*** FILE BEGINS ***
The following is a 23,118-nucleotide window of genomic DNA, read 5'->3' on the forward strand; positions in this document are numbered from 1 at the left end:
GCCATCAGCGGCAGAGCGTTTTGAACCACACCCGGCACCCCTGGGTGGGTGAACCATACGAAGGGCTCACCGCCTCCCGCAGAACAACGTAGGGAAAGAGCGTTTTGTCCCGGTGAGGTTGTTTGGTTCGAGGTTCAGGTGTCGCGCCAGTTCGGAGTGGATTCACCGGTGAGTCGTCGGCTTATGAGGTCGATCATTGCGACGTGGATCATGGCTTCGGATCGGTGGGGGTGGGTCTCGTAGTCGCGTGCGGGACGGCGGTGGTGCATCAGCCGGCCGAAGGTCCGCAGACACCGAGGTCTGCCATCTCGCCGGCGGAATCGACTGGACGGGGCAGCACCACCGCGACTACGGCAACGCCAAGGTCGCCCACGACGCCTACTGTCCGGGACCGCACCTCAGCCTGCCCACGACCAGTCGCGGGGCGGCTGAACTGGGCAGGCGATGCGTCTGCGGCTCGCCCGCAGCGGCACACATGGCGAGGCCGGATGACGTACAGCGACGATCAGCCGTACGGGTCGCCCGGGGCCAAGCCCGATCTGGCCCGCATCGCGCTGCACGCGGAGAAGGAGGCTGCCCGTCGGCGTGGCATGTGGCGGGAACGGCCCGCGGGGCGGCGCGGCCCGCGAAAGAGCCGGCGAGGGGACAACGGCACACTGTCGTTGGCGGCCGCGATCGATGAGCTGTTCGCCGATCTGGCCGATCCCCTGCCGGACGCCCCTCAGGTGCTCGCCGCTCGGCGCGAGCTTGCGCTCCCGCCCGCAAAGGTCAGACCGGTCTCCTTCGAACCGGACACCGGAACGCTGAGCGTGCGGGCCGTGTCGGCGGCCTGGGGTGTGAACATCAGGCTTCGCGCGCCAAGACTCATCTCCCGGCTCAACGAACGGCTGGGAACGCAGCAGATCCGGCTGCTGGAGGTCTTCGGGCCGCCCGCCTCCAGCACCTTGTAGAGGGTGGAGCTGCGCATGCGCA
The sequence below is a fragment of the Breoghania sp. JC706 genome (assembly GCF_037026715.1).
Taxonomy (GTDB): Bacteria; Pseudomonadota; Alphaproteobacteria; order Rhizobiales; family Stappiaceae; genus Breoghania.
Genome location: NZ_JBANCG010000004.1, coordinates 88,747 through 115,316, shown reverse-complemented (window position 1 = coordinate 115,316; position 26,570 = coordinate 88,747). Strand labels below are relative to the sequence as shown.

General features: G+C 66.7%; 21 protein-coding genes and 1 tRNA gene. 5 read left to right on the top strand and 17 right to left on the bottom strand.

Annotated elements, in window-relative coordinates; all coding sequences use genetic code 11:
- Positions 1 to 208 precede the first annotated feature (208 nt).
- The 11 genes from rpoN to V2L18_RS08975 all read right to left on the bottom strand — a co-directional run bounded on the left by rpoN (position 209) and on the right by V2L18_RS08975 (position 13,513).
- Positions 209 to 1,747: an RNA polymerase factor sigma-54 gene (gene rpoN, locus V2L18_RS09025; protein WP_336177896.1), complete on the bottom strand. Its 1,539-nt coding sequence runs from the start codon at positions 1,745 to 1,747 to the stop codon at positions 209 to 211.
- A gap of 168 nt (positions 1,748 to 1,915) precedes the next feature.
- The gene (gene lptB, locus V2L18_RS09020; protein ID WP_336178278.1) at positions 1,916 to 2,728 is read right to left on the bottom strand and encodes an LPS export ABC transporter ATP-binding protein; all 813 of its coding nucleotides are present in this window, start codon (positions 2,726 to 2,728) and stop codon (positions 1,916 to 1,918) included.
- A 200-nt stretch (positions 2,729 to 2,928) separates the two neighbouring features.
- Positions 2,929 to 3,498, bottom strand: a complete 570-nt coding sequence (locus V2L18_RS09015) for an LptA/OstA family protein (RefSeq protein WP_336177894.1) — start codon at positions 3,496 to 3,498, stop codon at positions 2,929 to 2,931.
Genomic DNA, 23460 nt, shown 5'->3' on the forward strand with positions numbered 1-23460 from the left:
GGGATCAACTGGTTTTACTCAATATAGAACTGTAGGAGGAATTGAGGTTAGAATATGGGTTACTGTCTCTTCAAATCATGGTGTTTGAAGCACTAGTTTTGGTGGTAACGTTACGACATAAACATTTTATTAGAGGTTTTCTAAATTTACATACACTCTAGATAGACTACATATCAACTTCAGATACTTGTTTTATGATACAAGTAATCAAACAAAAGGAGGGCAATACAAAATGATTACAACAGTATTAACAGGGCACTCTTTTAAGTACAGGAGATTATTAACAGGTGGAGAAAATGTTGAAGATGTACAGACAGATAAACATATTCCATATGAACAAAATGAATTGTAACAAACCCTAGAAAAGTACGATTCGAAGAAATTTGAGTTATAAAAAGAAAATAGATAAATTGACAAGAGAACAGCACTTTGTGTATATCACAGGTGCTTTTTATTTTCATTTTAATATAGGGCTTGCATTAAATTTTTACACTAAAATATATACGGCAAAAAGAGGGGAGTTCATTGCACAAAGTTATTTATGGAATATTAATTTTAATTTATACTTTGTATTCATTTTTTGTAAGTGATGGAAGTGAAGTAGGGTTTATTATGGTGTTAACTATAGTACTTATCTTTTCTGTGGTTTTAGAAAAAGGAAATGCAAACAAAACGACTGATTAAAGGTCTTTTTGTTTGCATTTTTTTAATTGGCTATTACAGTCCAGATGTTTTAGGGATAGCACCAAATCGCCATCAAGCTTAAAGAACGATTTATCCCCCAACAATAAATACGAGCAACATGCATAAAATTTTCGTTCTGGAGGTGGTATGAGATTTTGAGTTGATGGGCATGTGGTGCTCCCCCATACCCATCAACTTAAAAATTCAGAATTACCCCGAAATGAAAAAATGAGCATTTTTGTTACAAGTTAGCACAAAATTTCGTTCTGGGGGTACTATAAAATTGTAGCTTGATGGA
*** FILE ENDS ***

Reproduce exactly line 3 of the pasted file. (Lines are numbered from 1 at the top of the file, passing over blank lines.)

The sequence below is a fragment of the Breoghania sp. JC706 genome (assembly GCF_037026715.1).